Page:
Leading up to the release of his latest ATMA CD, 4 Buenos Aires, bandoneónist and composer Denis Plante spoke to ATMA about his passion for the instrument and for the music it has become synonymous with: tango.
I read that you became interested in the bandoneón while learning to dance the tango. Can you tell us the story?
Well, I took an interest in learning to dance real Argentinian tango several years ago in Montreal, and I just really liked the dance so much that I decided to form an orchestra. I was playing guitar at the time and I couldn’t find anyone who could play the bandoneón. But I found a bandoneón for sale, so I bought it, formed my own orchestra, and began to play bandoneón in my own orchestra.
How long did that take?
Two weeks. I started very slowly and began to play a few pieces with the bandoneón and then the guitar. And after two months like that, I could play the whole repertoire on the bandoneón.
How do you explain your passion for this instrument?
Well, I was already a multi-instrument player. I grew up in a family of musicians and I used to play many, many instruments — I’d sing and play percussion, etc. I’d been working with my parents since I was 15 years old, doing tours around Canada and Europe. I was already used to changing instruments and learning new things quickly, but when I found the bandoneón, it was like falling in love … and it was the only instrument I’d never played before!
It was very new, very fresh, and it’s also a very interesting instrument for a composer, since there’s little repertoire actually written for it, so it was like a new world to explore. It was so exciting that I actually sold my guitar too, in order to buy a bandoneón — it was a no-return proposition … kind of like Christopher Columbus crossing the ocean without knowing if he’d find something on the other side!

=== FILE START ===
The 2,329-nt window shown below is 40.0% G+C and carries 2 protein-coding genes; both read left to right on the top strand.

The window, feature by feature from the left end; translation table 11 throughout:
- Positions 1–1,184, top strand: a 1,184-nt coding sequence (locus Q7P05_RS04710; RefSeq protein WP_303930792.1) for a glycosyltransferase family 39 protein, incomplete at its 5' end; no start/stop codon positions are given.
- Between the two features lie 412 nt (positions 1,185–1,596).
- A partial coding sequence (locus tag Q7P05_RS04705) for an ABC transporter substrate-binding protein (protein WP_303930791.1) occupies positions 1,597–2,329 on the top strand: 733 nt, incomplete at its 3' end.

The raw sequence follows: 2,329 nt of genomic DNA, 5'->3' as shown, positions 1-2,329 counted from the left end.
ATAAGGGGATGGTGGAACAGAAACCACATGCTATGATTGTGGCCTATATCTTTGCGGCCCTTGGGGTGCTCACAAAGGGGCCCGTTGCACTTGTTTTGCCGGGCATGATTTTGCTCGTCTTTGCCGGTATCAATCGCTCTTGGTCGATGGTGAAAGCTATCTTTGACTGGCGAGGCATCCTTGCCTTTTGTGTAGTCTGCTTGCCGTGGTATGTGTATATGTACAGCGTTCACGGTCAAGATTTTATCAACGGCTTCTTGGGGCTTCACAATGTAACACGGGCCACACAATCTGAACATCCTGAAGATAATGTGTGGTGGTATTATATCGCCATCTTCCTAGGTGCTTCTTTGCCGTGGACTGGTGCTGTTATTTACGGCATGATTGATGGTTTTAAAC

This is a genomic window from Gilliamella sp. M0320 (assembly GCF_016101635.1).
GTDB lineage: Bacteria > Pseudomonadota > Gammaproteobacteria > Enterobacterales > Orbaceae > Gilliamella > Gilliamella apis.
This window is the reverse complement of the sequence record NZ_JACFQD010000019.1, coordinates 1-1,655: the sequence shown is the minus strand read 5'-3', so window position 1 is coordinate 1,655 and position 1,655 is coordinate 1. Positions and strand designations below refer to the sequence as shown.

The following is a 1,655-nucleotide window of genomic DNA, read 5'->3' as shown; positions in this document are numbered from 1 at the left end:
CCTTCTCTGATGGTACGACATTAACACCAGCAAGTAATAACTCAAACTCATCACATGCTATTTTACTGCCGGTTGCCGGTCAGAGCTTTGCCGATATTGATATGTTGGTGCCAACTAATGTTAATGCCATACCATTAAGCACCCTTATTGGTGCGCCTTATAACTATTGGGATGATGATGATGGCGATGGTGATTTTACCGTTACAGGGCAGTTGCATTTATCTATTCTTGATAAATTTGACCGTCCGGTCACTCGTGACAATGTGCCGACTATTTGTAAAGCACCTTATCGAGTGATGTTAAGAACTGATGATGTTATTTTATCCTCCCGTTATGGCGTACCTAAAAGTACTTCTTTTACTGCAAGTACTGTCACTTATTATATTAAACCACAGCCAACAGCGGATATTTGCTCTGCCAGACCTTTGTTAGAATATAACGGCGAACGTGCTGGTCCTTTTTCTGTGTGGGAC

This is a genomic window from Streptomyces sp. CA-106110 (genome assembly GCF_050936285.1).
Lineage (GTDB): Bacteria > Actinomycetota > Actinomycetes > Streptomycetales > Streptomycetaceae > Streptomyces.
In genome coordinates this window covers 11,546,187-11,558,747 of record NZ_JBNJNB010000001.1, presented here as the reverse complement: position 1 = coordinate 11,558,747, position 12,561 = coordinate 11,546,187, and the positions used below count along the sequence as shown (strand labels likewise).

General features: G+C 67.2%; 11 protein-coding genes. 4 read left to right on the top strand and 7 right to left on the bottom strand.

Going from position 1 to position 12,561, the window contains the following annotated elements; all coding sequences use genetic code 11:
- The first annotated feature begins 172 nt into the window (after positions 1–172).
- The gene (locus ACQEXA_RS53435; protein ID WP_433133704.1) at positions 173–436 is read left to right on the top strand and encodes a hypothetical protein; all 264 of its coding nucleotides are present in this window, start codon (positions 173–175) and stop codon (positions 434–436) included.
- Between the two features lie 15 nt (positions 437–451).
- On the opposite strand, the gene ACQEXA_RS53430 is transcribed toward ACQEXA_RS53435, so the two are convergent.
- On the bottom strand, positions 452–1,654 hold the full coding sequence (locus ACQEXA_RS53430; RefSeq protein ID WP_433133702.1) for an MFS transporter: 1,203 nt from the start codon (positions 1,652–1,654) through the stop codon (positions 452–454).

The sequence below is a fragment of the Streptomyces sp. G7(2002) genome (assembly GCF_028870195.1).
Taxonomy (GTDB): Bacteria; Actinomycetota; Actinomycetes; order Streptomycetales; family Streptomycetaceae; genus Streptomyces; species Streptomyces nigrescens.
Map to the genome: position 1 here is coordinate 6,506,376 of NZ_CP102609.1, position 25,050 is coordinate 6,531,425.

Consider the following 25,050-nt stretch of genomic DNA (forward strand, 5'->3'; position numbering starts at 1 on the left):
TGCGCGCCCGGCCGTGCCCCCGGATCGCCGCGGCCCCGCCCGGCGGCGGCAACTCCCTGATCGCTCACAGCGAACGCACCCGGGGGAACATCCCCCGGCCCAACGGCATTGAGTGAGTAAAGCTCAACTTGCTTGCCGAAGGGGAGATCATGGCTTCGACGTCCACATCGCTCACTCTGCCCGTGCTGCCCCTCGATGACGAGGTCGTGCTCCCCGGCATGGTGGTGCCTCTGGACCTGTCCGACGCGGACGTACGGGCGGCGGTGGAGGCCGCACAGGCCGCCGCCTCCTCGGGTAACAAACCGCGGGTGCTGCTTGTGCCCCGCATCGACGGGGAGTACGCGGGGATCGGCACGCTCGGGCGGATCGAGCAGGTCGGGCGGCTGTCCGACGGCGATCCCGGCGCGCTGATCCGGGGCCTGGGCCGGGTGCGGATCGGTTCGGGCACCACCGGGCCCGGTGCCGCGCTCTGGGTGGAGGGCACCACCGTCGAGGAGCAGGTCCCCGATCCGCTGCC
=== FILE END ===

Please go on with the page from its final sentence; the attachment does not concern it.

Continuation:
What are the most common misconceptions people have about the bandoneón?
Well, people think it’s an accordion — that’s the first and most common misconception. It’s not an accordion, and it’s not part of the accordion family. It’s part of the concertina family. It’s an air-compression instrument like the accordion, but it has a different key layout and the fact that it’s a free-reed instrument makes it different too. Actually, it’s more like a harmonium; in fact it’s the evolution of the harmonium. The inventor’s idea was to create a portable harmonium in order to play religious music at home or in processions or in small churches where there was no organ. But it never had a lot of success in its original vocation — it was in the brothels of Buenos Aires that the instrument became popular at last. We don’t know exactly how it happened, but it seems that someone sold his bandoneón in Buenos Aires, and from there it became the instrument for tango.
How does Buenos Aires inspire you as a musician and composer?
Buenos Aires is a very vibrant city, and it inspired the roots of tango. The music was born there, and most lyrics in tango songs speak about the city itself or the way people live there, so there’s a very, very strong connection. And it’s interesting that the famous tango composer Ástor Piazzolla actually grew up in New York, so when he came to Buenos Aires he had the same amazed impression of it as I did when I discovered the city. It’s a very big city with a culture of its own, and tango is a huge part of it.
You said something very interesting in your notes about Piazzolla, that “the voice of his music is the voice of suffering.”
The whole of tango is about suffering; every tango is a sad love story that ended horribly! That’s part of it, but it also has a lot to do with exile. It’s the music of people who left everything they had in Europe in order to come to the new world in America. When they arrived in Buenos Aires it was not an easy life, and for many people tango was very much like the blues in the sense it was a music that spoke of those poor people’s fates in the streets. I must add that it’s really very urban music; in other words, it’s not the music of Argentina, it’s the music of Buenos Aires. Argentina is a large country and in every other part of Argentina there are different rhythms. So the tango is really a phenomenon from the city.